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5 Tips for Managing Fear During Withdrawal

Updated: Mar 23, 2023

Fear is the primary enemy in withdrawal, and how we manage that fear can make the difference between success or failure. There’s no overnight fix. As much as we all want one, it just doesn’t exist. But there are a lot of things we can do to manage this fear and develop a more positive and stable mindset. Like many of us, you may have physical symptoms. But rarely can you do anything to directly affect them. They will come, and they will go. And often, those physical symptoms are triggered or aggravated by your mental state. Fear, stress, and anxiety play a significant role in determining the severity of withdrawal. Therefore, it just makes sense for us to spend more time and effort on managing our fear and anxiety and less on trying to figure out how to physically mitigate each symptom.

Many ‘withdrawal symptoms’ are simply due to fear of withdrawal (or even fear of that fear). People who have had bad experiences have usually been withdrawn too quickly (often by doctors!) and without any explanation of the symptoms. — Prof. Ashton, The Ashton Manual (

5 Tips for Managing Fear During Withdrawal

1) Take Responsibility

For many of us who have developed benzodiazepine dependence, this condition is an iatrogenic illness — an illness caused by a medical procedure or treatment. That was true in my case and in so many others. My doctor prescribed benzos for my ongoing stomach distress, and I took the drug for the following twelve and a half years. The first eleven of those years, I switched doctors a few times, but they each continued my prescription without voicing any concern. Was I mad about that? Of course, I was. I was furious. But when it came time to withdraw, I needed to step up and take charge.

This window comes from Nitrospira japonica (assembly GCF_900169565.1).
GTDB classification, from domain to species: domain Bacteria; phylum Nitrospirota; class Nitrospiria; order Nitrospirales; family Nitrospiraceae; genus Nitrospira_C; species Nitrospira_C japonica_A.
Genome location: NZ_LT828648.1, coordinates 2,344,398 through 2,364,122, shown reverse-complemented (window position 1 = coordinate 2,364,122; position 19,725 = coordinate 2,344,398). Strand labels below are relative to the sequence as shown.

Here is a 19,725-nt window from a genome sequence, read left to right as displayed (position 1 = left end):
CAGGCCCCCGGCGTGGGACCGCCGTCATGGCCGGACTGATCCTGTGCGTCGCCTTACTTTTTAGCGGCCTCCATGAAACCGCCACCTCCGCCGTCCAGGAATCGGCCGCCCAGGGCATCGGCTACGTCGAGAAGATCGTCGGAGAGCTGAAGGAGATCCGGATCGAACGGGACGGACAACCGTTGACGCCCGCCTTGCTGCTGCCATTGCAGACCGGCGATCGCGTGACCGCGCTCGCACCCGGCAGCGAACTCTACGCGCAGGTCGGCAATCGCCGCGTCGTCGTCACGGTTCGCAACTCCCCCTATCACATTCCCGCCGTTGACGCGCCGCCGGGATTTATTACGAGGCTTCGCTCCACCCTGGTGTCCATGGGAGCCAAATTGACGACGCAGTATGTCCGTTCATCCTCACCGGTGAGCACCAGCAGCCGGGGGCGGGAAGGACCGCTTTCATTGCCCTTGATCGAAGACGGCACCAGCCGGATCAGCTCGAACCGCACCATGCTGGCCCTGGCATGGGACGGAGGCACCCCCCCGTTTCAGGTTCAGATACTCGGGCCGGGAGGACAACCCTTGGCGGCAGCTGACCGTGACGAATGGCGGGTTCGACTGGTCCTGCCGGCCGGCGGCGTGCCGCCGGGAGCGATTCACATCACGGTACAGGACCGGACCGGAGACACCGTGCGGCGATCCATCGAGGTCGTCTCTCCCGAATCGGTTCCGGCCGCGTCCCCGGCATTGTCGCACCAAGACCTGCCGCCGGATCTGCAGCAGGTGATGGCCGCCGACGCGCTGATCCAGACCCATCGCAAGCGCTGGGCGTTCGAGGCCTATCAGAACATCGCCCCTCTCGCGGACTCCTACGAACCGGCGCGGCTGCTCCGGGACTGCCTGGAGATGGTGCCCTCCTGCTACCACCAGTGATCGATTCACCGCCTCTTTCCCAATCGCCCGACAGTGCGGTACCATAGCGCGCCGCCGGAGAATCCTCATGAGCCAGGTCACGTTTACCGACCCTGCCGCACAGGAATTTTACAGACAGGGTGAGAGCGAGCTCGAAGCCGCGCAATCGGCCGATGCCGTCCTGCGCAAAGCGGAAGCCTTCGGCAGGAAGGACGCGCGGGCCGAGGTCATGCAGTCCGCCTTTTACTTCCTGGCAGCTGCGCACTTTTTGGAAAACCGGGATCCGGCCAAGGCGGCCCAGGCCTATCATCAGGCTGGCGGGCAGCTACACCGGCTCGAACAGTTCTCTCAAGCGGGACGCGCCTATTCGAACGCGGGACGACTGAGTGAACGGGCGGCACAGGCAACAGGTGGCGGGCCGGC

I am responsible for my health. No one else. It’s my brain, my body, and I’m in charge. I now approach my relationships with medical professionals as that of a partnership. Sure, my doctor knows a lot more about medicine than I ever will. But she doesn’t know everything. And neither does the Internet. While it can be an excellent resource for some medical information, it’s also full of inaccuracies, hype, and biased personal accounts. Common sense is critical.

Taking responsibility means taking the lead in your recovery. You’re in charge, and that’s a good thing.

2) Find a Positive Mindset

A positive mindset is not about suppressing your feelings or glossing over them and putting on a good face. That plan of attack can lead to disaster. You still feel sad, angry, mad, and everything else at different times. But when something happens in your life, perhaps you lean a bit more on the positive side than the negative side. Focus on what is good in your life. That’s all it is. The glass is half-full.

Take a look at yourself. Identify your own filters through which you see the world. Recognize your negative thought patterns. Try and identify them as they happen and work on changing that pattern. And as your doing that, remember to enjoy life. Don’t wait until you are symptom-free to live again. It may be a long time until that happens. I’m now four years benzo-free, and if I kept waiting to enjoy life until I’m symptoms free, well, I’m not sure when that would be.

Noticing these patterns in yourself and working to change them is a significant first step towards reducing the worry and anxiety. Once you’ve identified them, you can start to change them.

3) Active Mind / Active Body

More and more studies show that keeping your mind active is key to keeping it healthy. This goes double for people with anxiety and triple for people going through benzo withdrawal. If you’re currently working, keep working. Don’t quit unless you need to. If you aren’t working, find something to keep you busy. Learn something. Take an online class. Read books. Volunteer. Learn a language. Prove the theory of cold fusion and solve world hunger. Write a book. You get the point.